Buenos Aires Gallery

As I previously wrote, Buenos Aires is more interesting than picturesque, but nonetheless provided some memorable images.

A Weekend in Buenos Aires

Our flight back from Chile was through Buenos Aires giving us a perfect opportunity for a weekend stopover. Many people had waxed lyrical about the delights of the city so expectations were fairly high. We arrived early evening after a day time flight from Atacama1 and arranged to meet some friends (also en route back to the UK) for dinner. This was at 10pm, the normal dining hour for locals, but the evening was warm so it was perfectly comfortable to sit outside on a pavement table and watch the world go by, while they brought us juicy steaks that filled the plate, and the conversation flowed as freely as the excellent Malbec.

Our hotel served breakfast until 11am at the weekend which was exceptionally civilised and allowed us to recover from our late evening. We then set out to explore Buenos Aires properly. Sadly our first wanderings were less successful than the previous night’s dinner as we found ourselves walking down the equivalent of London’s Oxford Street on a Saturday, and then through another neighbourhood with some potentially impressive 19th Century architecture that had sadly gone rather shabby and gave us a rather down-at-heel impression of the city. The free guided tour of the Casa Rosa (home to the executive branch of the government) was quite interesting and featured some spectacular interiors, but we returned to our hotel room having walked quite a long way and not particularly enthused for the city’s daytime attractions. Fortunately the evening was once again excellent with a trip to a hip cocktail bar hidden in the basement of a flower shop.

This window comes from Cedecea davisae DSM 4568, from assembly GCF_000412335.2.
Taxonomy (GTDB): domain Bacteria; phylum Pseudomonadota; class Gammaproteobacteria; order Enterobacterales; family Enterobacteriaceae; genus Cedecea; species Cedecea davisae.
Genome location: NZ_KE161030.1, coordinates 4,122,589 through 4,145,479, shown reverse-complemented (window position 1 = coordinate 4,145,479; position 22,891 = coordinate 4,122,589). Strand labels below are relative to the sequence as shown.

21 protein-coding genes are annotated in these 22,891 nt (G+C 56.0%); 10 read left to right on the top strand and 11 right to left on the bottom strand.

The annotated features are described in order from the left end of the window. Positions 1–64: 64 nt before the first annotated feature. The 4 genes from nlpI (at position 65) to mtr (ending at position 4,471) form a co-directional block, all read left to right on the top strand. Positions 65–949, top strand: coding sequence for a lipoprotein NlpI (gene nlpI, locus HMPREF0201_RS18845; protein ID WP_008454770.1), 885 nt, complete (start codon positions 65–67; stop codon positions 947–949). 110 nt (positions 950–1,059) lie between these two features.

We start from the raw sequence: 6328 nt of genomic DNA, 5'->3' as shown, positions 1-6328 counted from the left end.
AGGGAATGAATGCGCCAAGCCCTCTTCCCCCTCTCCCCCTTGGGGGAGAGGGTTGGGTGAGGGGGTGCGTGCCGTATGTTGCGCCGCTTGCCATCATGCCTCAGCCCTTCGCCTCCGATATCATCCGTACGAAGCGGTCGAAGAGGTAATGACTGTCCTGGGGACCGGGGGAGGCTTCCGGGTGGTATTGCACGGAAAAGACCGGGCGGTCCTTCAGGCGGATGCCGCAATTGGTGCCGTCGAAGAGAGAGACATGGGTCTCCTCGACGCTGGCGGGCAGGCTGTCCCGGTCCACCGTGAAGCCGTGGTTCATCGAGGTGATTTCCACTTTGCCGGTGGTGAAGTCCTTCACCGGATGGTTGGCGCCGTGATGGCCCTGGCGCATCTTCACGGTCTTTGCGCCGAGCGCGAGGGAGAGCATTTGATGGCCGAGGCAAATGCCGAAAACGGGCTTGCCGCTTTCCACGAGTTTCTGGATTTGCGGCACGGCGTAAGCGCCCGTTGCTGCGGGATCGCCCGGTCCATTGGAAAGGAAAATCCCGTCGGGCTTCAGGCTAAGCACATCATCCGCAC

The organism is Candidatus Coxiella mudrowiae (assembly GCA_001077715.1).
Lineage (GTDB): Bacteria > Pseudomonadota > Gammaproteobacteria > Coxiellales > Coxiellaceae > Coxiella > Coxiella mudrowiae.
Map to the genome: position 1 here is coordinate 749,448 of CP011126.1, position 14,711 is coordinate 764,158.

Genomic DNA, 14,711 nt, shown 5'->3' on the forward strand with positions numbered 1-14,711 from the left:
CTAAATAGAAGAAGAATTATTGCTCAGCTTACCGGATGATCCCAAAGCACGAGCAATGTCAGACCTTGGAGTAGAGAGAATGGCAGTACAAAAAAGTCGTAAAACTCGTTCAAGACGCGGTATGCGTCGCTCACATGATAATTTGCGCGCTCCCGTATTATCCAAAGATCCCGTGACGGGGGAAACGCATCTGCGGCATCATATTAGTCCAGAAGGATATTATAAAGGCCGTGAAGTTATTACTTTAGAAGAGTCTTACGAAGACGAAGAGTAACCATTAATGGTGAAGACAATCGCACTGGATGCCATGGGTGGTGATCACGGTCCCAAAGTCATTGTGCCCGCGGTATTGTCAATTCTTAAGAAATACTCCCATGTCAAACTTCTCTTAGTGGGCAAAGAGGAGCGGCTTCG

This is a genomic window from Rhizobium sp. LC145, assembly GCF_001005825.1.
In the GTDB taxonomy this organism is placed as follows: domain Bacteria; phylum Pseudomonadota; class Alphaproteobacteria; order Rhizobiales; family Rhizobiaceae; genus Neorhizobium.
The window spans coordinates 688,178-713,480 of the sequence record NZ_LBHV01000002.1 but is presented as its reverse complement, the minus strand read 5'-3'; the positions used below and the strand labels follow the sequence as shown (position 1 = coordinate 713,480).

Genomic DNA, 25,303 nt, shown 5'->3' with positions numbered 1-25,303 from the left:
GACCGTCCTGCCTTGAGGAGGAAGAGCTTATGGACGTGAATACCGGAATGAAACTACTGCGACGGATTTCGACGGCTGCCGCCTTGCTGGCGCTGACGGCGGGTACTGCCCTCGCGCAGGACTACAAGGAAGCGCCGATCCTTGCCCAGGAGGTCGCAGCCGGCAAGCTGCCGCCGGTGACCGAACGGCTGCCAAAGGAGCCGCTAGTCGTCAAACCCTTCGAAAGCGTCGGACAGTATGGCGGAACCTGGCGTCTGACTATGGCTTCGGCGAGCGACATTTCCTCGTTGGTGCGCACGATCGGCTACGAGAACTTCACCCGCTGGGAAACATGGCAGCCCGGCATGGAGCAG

Cocktail and wine
Funky cocktails and great wine

The next morning a closer reading of the guide book suggested the direction we had taken the previous day had been a mistake and the highlights were in the chic neighbourhood of Recoleta and the grungy but hip San Telmo. This proved to be correct as we enjoyed a morning walking through spotless streets with lovely buildings in Recoleta, finishing up at a pleasant craft fair. The astounding architecture and flamboyance on display in La Recoleta cemetery was also fascinating, like a bizarre miniature city. To get to San Telmo we walked through the recently redeveloped Puerto Madero with its shiny skyscrapers, and also part of the bio-reserve to see pampas grass, which also made for a lovely change after pounding so many streets. Puerto Madero has a well regarded art gallery (including a room-sized Turner) in a reportedly stunning modern building but we were keen to press on to San Telmo so decided to save that for a future visit.

San Telmo was a complete change of atmosphere from the monied chic of Recoleta and the gleaming modernity of Puerto Madero. The buildings were more well-worn than old, but charming, and the narrow streets bustled with stalls and buskers. There were plenty of other tourists who added to the friendly energy that had been missing from the soul-less streets we had walked the previous day. The reason we had skipped the art gallery earlier in the day is that we knew San Telmo’s main square hosted a famous weekly neighbourhood tango event, known as a milonga, on Sundays and this would be our best chance to catch it. This was great fun to watch and meant we felt we had experienced this very Argentine activity without the hard work (and embarrassment!) of actually taking tango lessons.

Having eaten steak two nights in a row, we opted for a simple (but excellent) pizza to restore us after a long day of walking and exploring. It had taken us two attempts, but having discovered the charms of Buenos Aires, we will definitely look forward to another visit.

  1. The Santiago to Buenos Aires part was on a Dreamliner which lived up to its impressive hype for comfort. []